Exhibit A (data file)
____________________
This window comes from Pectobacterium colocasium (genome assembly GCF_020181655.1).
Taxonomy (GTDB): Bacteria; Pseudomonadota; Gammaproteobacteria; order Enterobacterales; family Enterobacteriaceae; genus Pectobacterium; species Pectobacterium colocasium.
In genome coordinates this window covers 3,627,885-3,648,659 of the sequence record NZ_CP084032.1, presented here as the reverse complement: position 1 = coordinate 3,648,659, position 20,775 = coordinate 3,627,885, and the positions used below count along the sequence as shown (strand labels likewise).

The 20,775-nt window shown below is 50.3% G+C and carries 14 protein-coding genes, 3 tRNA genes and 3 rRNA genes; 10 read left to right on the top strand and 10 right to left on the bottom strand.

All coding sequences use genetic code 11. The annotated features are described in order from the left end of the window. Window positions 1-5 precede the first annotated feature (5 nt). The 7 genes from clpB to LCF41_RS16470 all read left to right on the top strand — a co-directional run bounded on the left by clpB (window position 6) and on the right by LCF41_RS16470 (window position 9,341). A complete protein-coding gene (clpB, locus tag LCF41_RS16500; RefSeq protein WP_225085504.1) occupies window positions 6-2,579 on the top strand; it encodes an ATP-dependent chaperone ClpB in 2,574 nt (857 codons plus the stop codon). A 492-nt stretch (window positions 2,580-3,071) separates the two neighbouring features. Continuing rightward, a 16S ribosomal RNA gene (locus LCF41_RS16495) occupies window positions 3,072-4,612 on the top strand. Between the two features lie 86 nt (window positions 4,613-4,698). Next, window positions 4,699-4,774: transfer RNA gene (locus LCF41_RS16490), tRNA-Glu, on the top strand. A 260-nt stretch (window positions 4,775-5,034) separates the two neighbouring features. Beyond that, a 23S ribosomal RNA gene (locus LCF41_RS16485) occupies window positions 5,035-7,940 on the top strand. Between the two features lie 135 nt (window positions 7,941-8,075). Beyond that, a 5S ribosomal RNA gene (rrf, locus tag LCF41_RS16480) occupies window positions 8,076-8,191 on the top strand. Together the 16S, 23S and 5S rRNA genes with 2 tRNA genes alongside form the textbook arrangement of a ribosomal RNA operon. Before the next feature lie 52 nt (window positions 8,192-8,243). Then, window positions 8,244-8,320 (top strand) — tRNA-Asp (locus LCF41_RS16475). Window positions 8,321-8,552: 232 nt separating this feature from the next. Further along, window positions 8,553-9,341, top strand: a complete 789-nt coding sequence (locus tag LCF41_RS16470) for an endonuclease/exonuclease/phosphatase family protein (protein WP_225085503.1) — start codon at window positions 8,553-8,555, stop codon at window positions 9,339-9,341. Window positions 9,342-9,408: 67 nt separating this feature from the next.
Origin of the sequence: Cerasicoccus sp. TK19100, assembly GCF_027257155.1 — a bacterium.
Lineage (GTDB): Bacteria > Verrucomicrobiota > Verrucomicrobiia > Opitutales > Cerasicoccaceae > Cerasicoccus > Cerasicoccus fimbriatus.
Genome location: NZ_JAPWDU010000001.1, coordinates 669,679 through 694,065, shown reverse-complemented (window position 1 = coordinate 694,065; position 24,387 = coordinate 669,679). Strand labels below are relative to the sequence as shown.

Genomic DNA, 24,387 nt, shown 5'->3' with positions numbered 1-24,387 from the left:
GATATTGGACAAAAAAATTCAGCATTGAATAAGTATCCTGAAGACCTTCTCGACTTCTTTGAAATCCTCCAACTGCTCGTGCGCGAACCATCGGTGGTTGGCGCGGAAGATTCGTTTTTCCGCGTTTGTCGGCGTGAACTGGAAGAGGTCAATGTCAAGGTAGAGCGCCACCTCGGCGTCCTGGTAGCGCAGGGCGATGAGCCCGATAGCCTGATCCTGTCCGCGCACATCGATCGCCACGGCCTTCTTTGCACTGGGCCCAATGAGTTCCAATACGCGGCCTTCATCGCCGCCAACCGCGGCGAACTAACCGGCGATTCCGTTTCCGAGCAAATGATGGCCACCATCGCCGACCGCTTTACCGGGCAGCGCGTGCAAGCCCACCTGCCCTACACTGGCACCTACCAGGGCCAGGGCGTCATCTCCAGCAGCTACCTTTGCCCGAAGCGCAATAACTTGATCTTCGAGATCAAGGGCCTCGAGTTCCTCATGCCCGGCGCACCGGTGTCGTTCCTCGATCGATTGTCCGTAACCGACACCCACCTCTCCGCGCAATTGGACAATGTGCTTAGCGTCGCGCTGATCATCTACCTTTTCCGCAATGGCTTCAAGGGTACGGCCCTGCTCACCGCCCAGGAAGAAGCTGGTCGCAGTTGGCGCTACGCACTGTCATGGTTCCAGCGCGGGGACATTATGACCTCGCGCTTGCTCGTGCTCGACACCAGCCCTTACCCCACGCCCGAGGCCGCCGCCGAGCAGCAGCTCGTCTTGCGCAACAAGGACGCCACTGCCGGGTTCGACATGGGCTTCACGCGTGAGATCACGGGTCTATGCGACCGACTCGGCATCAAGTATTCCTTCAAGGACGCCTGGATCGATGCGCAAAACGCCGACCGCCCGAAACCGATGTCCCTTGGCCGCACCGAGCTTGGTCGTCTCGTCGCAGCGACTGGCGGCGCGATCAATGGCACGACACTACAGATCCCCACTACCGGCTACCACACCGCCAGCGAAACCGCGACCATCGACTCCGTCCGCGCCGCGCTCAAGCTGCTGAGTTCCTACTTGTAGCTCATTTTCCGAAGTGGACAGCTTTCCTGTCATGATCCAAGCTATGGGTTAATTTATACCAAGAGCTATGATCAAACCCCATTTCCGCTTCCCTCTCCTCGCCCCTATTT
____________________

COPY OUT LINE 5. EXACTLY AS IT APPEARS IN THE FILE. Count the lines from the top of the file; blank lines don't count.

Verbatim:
All coding sequences use genetic code 11. The annotated features are described in order from the left end of the window. Window positions 1-5 precede the first annotated feature (5 nt). The 7 genes from clpB to LCF41_RS16470 all read left to right on the top strand — a co-directional run bounded on the left by clpB (window position 6) and on the right by LCF41_RS16470 (window position 9,341). A complete protein-coding gene (clpB, locus tag LCF41_RS16500; RefSeq protein WP_225085504.1) occupies window positions 6-2,579 on the top strand; it encodes an ATP-dependent chaperone ClpB in 2,574 nt (857 codons plus the stop codon). A 492-nt stretch (window positions 2,580-3,071) separates the two neighbouring features. Continuing rightward, a 16S ribosomal RNA gene (locus LCF41_RS16495) occupies window positions 3,072-4,612 on the top strand. Between the two features lie 86 nt (window positions 4,613-4,698). Next, window positions 4,699-4,774: transfer RNA gene (locus LCF41_RS16490), tRNA-Glu, on the top strand. A 260-nt stretch (window positions 4,775-5,034) separates the two neighbouring features. Beyond that, a 23S ribosomal RNA gene (locus LCF41_RS16485) occupies window positions 5,035-7,940 on the top strand. Between the two features lie 135 nt (window positions 7,941-8,075). Beyond that, a 5S ribosomal RNA gene (rrf, locus tag LCF41_RS16480) occupies window positions 8,076-8,191 on the top strand. Together the 16S, 23S and 5S rRNA genes with 2 tRNA genes alongside form the textbook arrangement of a ribosomal RNA operon. Before the next feature lie 52 nt (window positions 8,192-8,243). Then, window positions 8,244-8,320 (top strand) — tRNA-Asp (locus LCF41_RS16475). Window positions 8,321-8,552: 232 nt separating this feature from the next. Further along, window positions 8,553-9,341, top strand: a complete 789-nt coding sequence (locus tag LCF41_RS16470) for an endonuclease/exonuclease/phosphatase family protein (protein WP_225085503.1) — start codon at window positions 8,553-8,555, stop codon at window positions 9,339-9,341. Window positions 9,342-9,408: 67 nt separating this feature from the next.